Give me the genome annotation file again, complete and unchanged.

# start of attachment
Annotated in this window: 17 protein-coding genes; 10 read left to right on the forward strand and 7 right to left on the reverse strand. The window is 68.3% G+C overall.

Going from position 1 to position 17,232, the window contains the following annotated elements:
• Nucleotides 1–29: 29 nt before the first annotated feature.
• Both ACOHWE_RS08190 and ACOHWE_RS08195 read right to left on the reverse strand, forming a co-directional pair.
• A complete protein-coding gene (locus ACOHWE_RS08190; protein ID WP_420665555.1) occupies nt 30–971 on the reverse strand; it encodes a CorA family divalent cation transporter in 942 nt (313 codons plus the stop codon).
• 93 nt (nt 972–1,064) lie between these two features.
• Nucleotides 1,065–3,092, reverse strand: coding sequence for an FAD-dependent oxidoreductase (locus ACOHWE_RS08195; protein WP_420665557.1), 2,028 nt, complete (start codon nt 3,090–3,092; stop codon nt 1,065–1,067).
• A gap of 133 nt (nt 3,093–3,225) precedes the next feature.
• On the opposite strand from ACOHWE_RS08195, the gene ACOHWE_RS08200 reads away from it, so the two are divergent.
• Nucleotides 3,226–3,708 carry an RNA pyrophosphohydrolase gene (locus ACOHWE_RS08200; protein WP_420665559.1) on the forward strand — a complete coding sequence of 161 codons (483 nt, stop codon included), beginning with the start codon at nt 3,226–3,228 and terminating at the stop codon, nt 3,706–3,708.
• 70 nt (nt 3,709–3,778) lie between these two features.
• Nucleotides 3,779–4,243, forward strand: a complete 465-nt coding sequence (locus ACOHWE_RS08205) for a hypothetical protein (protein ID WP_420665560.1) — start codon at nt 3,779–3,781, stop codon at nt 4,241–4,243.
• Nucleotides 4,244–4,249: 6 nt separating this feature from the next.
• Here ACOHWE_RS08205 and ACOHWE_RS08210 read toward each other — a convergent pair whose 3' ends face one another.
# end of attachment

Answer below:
Annotated in this window: 17 protein-coding genes; 10 read left to right on the forward strand and 7 right to left on the reverse strand. The window is 68.3% G+C overall.

Going from position 1 to position 17,232, the window contains the following annotated elements:
• Nucleotides 1–29: 29 nt before the first annotated feature.
• Both ACOHWE_RS08190 and ACOHWE_RS08195 read right to left on the reverse strand, forming a co-directional pair.
• A complete protein-coding gene (locus ACOHWE_RS08190; protein ID WP_420665555.1) occupies nt 30–971 on the reverse strand; it encodes a CorA family divalent cation transporter in 942 nt (313 codons plus the stop codon).
• 93 nt (nt 972–1,064) lie between these two features.
• Nucleotides 1,065–3,092, reverse strand: coding sequence for an FAD-dependent oxidoreductase (locus ACOHWE_RS08195; protein WP_420665557.1), 2,028 nt, complete (start codon nt 3,090–3,092; stop codon nt 1,065–1,067).
• A gap of 133 nt (nt 3,093–3,225) precedes the next feature.
• On the opposite strand from ACOHWE_RS08195, the gene ACOHWE_RS08200 reads away from it, so the two are divergent.
• Nucleotides 3,226–3,708 carry an RNA pyrophosphohydrolase gene (locus ACOHWE_RS08200; protein WP_420665559.1) on the forward strand — a complete coding sequence of 161 codons (483 nt, stop codon included), beginning with the start codon at nt 3,226–3,228 and terminating at the stop codon, nt 3,706–3,708.
• 70 nt (nt 3,709–3,778) lie between these two features.
• Nucleotides 3,779–4,243, forward strand: a complete 465-nt coding sequence (locus ACOHWE_RS08205) for a hypothetical protein (protein ID WP_420665560.1) — start codon at nt 3,779–3,781, stop codon at nt 4,241–4,243.
• Nucleotides 4,244–4,249: 6 nt separating this feature from the next.
• Here ACOHWE_RS08205 and ACOHWE_RS08210 read toward each other — a convergent pair whose 3' ends face one another.